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Issue #1695      July 29, 2015

TAC issues warning

The Tasmanian Aboriginal Centre TAS (TAC) has warned the federal government’s decision last month to award Aboriginal legal service funding for Tasmania to the Victorian Aboriginal Legal Service (VALS) may be a sign of things to come. “This could well be the tip of the iceberg for the Abbott government, and have a domino effect in getting rid of all our community-controlled organisations throughout Australia,” TAC acting chief executive Pat Turner warned.

VALS chief executive Wayne Muir has confirmed his organisation signed a five-year funding contract, and measures are in place, which includes significant assistance from Legal Aid, to begin operations in three locations in Tasmania from July 1. Muir said VALS applied for the funding after being contacted by the Commonwealth, a number of individuals and four Tasmanian Aboriginal organisations, whose identity he would not reveal, because VALS feared the contract would be awarded to a non-Aboriginal provider.

He said that when the current “feeling” died down he would be more than happy to work with the TAC. “We understand the upset. If the shoe was on the other foot we would be upset too,” he said.

It’s a major blow to the TAC, whose legal service has been operating for 42 years, offers a range of integrated services, has been instrumental in significant legislative reform, has longstanding professional relationships with Tasmania’s justice system, employs 15 staff and has 606 open cases, many now in the courts.

Turner spoke of one of those relationships, where an arrangement is in place for a TAC legal field officer to be notified whenever an Aboriginal person is arrested and put in the lock-up, as recommended in the final report of the Royal Commission into Aboriginal Deaths in Custody.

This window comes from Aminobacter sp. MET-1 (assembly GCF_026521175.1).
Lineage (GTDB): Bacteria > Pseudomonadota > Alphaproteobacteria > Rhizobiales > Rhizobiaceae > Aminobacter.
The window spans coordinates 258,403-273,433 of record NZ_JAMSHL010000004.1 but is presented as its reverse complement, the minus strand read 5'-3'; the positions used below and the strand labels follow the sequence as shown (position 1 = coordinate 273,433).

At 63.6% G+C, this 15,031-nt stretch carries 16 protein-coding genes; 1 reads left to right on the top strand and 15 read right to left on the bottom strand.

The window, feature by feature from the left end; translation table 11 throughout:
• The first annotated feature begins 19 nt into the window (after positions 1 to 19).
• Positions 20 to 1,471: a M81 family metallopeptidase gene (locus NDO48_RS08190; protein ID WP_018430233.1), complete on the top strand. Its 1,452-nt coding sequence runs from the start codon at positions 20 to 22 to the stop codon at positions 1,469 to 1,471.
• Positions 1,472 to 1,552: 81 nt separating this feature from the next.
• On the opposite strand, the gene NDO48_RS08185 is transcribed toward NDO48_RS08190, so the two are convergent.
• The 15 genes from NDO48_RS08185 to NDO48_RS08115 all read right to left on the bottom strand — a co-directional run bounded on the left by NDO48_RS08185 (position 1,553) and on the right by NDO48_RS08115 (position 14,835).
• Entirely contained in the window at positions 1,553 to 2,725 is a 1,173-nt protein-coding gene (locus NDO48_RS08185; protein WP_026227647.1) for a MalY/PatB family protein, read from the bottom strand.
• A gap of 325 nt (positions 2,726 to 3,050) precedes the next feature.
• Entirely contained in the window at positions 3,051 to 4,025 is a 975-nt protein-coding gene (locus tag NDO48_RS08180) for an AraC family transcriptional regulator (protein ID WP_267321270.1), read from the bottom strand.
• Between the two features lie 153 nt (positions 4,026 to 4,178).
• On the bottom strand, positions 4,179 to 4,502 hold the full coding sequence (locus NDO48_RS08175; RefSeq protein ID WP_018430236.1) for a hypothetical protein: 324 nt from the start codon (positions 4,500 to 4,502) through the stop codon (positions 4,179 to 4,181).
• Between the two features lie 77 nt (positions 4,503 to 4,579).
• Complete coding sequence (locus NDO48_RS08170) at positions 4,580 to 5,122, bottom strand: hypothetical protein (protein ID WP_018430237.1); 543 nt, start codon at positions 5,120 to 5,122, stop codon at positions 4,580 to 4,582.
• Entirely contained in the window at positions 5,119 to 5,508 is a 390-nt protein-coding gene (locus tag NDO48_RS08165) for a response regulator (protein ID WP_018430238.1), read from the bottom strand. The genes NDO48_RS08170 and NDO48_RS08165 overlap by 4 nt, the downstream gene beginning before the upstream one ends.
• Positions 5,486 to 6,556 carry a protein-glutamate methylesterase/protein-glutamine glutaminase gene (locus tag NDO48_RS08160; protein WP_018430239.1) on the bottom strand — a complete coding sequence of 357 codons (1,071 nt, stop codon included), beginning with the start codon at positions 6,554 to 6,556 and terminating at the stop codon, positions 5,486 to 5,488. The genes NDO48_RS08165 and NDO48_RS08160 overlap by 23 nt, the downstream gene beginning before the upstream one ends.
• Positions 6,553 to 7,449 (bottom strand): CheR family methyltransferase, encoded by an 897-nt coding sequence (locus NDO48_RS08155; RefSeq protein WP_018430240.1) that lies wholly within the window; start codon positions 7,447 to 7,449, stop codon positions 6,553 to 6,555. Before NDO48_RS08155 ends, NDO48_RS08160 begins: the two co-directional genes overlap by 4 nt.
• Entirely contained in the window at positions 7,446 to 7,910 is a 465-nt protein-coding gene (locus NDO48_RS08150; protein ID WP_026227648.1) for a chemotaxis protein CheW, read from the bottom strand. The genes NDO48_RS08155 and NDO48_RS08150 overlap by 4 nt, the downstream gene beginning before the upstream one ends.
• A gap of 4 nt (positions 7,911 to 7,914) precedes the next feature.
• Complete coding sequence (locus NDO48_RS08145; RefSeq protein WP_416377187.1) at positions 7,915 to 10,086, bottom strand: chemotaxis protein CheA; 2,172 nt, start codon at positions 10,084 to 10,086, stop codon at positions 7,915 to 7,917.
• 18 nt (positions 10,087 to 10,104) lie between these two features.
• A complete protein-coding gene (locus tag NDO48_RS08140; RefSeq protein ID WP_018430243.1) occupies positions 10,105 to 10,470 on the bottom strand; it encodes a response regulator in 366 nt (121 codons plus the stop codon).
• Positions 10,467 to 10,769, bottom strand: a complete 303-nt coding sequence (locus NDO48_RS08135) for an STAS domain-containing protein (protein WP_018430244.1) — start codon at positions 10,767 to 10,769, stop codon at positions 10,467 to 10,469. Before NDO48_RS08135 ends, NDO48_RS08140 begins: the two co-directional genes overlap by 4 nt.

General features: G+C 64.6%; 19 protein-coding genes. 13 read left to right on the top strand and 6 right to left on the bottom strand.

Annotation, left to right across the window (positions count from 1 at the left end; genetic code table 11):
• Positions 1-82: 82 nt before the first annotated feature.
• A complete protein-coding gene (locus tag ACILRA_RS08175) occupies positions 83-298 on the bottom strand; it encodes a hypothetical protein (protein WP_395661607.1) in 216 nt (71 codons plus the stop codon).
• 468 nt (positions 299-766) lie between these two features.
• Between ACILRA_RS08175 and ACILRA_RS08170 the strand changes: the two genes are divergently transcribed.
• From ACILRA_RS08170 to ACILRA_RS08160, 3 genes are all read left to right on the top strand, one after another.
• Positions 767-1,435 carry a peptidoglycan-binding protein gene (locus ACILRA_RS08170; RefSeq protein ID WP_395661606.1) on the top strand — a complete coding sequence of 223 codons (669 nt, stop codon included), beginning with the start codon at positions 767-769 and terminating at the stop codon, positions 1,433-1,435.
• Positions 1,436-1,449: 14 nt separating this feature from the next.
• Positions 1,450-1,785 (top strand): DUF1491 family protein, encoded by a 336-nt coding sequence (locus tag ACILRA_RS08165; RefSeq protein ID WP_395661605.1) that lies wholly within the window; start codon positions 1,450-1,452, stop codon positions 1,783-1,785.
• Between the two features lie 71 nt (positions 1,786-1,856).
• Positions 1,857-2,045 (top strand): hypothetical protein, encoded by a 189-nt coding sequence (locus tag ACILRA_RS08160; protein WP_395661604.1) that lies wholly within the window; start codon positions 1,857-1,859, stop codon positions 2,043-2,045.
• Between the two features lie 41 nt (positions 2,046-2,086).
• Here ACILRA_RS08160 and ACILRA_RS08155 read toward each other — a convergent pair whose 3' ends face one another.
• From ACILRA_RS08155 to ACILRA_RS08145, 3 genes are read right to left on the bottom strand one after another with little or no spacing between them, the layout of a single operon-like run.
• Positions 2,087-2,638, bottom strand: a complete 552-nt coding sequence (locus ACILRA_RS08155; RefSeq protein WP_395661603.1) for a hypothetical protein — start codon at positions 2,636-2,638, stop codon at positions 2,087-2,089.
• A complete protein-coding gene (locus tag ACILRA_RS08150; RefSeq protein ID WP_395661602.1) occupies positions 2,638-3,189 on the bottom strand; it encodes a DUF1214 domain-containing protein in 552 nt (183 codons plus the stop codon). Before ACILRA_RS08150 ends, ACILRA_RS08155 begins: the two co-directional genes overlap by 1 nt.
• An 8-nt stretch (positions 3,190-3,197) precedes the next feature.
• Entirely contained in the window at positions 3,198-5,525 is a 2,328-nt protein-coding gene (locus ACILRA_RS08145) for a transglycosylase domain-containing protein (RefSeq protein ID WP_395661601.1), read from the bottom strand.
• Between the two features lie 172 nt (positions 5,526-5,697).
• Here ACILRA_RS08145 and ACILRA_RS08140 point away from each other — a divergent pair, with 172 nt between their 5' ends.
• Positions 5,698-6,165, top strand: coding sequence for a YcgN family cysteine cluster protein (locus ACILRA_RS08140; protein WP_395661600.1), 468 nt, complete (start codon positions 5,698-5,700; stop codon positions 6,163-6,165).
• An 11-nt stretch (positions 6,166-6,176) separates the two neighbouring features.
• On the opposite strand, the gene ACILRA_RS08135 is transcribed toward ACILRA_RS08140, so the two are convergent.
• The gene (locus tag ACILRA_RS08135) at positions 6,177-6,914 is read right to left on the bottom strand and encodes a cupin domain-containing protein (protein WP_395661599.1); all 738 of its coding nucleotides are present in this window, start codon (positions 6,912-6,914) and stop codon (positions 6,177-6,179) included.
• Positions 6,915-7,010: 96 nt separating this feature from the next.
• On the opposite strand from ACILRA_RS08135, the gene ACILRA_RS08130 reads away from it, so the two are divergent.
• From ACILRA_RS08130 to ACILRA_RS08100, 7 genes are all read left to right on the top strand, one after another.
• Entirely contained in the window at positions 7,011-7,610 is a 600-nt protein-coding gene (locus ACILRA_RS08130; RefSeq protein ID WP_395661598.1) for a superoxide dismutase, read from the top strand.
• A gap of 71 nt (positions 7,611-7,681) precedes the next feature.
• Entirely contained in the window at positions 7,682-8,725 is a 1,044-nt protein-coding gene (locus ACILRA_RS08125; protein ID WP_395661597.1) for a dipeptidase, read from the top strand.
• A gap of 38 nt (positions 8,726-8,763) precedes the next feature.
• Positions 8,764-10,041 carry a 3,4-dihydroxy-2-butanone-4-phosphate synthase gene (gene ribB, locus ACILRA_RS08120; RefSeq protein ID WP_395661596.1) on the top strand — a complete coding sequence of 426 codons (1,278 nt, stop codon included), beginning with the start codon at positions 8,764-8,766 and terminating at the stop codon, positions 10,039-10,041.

She said there have been no Aboriginal deaths in custody in Tasmania since.

The TAC believes an interstate provider will be unable to duplicate community control and self-determination in the delivery of service, because they lack local knowledge and long-standing trust.

It rejects claims by the Attorney General’s Department of ongoing concerns about compliance, saying it has never been in breach. Ms Turner said the TAC was working to keep the Aboriginal Legal Service in Palawa hands.

High-profile legal professionals and politicians have rallied behind the TAC’s push to have the funding decision overturned.

Former judge Pierre Slicer, who helped set up the TAC legal service, has offered to come out of retirement to help on the campaign.

Tasmanian Law Society president Matthew Verney said the decision had been made without proper consideration, and he warned of more incarceration.

Tasmanian Greens leader Cassie O’Conner says it is the most disrespectful decision to ever come out of Canberra and a blow to Aboriginal self-determination.

Former Tasmanian Premier Lara Giddings said the decision was an attack on the TAC, and that Abbott was trying to muzzle it.

Ms Turner encourages people on mainland Australia to sign and circulate a petition on

Comment has been sought from the Attorney-General.

* Jillian Mundy is on the State Committee of the TAC.

Koori Mail

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